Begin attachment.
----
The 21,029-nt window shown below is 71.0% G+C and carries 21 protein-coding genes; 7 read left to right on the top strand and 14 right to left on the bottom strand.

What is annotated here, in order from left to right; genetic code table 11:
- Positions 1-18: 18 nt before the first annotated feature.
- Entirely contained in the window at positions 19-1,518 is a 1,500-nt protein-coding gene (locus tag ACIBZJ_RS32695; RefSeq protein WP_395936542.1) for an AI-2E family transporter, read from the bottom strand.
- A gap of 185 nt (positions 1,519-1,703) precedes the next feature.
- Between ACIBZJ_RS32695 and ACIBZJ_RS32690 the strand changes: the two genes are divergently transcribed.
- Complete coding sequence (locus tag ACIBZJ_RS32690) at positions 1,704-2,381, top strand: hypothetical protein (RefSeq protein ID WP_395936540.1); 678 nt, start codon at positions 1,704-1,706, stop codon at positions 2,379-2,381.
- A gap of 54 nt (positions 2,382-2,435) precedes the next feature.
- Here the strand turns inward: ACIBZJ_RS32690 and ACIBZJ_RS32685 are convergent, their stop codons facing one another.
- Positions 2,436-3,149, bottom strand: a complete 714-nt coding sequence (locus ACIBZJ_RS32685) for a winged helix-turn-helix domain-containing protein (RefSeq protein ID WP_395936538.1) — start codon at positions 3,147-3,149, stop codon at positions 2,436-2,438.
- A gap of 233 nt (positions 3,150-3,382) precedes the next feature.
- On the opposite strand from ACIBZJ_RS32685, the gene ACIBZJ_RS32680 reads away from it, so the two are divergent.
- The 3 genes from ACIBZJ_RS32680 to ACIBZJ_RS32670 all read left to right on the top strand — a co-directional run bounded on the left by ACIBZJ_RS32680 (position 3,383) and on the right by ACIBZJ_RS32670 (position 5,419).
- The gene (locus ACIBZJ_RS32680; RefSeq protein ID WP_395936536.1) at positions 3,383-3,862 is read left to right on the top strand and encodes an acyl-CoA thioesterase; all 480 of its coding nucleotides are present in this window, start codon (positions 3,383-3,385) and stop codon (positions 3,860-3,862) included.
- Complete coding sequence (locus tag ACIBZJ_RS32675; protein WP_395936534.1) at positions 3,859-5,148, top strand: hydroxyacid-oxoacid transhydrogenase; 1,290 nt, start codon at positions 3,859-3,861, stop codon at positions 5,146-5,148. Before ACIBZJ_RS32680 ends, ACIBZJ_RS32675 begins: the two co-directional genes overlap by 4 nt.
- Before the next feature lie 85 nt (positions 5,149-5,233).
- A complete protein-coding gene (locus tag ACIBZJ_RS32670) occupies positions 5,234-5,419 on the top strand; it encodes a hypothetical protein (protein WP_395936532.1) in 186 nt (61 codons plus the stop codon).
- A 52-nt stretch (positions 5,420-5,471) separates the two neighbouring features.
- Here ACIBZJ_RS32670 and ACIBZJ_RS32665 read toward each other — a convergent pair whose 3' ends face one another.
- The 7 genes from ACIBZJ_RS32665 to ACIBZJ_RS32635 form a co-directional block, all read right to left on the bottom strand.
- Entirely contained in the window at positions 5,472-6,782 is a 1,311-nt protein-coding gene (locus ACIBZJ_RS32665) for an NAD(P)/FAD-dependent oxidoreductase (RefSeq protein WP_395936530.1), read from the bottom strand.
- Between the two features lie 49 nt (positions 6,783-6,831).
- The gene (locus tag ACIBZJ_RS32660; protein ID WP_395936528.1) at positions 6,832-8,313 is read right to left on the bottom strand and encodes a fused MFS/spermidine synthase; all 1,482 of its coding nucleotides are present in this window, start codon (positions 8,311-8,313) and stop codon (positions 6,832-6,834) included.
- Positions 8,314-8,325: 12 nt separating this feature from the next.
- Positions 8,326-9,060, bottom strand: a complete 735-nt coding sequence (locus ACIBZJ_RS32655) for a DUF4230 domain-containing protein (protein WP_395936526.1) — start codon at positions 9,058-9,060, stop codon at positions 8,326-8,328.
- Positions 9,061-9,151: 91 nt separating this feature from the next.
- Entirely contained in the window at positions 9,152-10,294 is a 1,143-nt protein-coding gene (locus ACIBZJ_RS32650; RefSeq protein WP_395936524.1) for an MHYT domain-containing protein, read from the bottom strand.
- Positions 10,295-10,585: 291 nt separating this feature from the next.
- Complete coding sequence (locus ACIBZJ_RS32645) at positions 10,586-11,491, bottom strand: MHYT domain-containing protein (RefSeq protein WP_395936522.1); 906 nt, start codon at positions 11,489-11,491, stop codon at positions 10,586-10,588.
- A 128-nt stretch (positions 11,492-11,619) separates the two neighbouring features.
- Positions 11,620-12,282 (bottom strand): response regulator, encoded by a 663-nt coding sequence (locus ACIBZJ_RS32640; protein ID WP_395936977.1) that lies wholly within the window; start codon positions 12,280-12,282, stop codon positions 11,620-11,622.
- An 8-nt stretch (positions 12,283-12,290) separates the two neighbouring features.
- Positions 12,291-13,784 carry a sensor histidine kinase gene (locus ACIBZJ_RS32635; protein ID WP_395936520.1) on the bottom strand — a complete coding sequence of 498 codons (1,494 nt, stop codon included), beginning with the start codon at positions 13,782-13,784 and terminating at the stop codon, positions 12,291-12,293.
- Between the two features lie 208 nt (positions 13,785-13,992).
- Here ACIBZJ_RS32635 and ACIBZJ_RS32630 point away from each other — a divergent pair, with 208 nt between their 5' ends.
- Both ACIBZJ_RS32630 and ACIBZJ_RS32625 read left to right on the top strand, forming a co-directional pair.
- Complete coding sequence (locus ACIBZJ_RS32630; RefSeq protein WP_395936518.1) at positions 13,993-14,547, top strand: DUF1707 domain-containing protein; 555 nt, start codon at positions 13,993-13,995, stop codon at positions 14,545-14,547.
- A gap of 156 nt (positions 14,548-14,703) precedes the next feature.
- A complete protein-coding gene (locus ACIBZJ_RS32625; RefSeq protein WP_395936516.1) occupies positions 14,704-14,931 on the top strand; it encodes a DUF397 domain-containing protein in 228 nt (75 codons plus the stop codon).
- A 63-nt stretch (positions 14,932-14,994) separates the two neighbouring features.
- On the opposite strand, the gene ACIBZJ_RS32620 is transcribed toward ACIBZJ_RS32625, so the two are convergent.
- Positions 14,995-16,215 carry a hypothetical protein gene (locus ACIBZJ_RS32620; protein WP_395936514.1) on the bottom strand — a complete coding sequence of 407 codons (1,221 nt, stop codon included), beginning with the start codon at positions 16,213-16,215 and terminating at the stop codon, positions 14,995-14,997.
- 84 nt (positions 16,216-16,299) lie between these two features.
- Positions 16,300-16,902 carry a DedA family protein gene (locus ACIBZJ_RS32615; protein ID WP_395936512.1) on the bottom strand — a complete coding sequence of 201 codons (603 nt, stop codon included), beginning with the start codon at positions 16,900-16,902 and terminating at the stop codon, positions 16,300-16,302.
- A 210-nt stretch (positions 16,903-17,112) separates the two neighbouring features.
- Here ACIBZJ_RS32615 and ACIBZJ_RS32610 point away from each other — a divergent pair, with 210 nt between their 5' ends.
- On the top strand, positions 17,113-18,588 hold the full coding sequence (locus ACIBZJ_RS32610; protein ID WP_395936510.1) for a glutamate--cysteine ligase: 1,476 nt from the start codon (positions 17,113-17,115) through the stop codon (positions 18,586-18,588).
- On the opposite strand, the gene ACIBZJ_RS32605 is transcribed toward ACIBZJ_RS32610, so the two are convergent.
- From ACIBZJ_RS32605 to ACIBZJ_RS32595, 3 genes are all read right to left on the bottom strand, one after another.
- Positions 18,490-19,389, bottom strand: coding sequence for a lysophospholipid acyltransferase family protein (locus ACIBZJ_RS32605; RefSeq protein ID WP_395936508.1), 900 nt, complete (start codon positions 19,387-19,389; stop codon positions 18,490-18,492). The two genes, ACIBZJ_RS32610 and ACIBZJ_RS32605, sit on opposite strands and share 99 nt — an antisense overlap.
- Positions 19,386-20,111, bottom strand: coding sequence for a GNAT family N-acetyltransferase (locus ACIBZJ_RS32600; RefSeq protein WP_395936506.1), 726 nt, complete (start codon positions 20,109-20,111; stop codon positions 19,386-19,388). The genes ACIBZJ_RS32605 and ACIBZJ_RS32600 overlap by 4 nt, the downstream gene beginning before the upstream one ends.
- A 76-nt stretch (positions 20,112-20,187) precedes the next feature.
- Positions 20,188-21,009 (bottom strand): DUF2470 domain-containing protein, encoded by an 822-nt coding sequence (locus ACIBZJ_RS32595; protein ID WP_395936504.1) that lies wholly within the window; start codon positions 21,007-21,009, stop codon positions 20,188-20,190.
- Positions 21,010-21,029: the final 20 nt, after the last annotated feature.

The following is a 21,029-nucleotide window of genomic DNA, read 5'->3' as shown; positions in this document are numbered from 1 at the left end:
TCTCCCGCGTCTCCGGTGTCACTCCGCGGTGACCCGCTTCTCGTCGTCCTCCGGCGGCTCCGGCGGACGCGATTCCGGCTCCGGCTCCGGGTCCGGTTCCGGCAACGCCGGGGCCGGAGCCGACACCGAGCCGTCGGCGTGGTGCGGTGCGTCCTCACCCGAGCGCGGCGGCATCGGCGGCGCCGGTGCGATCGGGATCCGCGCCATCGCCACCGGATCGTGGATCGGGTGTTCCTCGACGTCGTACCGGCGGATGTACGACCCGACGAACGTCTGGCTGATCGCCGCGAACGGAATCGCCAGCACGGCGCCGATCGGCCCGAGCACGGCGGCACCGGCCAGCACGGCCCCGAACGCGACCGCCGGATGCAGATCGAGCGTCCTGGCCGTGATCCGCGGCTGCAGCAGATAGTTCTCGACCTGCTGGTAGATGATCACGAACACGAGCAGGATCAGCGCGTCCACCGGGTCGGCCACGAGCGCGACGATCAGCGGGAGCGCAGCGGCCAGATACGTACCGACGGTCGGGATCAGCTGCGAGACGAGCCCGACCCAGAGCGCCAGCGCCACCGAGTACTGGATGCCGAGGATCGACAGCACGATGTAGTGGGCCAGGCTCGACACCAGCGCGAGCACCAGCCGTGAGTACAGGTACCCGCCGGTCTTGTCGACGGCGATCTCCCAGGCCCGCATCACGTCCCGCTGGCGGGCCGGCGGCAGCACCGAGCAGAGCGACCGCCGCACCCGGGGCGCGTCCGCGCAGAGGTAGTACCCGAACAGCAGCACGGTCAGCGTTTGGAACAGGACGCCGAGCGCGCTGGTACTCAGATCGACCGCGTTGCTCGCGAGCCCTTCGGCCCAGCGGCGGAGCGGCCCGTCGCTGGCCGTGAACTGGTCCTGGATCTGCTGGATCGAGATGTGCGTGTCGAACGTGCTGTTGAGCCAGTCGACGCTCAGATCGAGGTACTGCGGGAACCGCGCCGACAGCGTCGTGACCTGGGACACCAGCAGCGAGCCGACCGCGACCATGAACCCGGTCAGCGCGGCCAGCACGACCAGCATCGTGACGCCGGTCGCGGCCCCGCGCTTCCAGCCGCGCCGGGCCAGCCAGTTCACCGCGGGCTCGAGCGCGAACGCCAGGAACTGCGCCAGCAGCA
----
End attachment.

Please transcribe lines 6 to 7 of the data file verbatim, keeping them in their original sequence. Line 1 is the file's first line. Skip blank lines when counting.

- Between ACIBZJ_RS32695 and ACIBZJ_RS32690 the strand changes: the two genes are divergently transcribed.
- Complete coding sequence (locus tag ACIBZJ_RS32690) at positions 1,704-2,381, top strand: hypothetical protein (RefSeq protein ID WP_395936540.1); 678 nt, start codon at positions 1,704-1,706, stop codon at positions 2,379-2,381.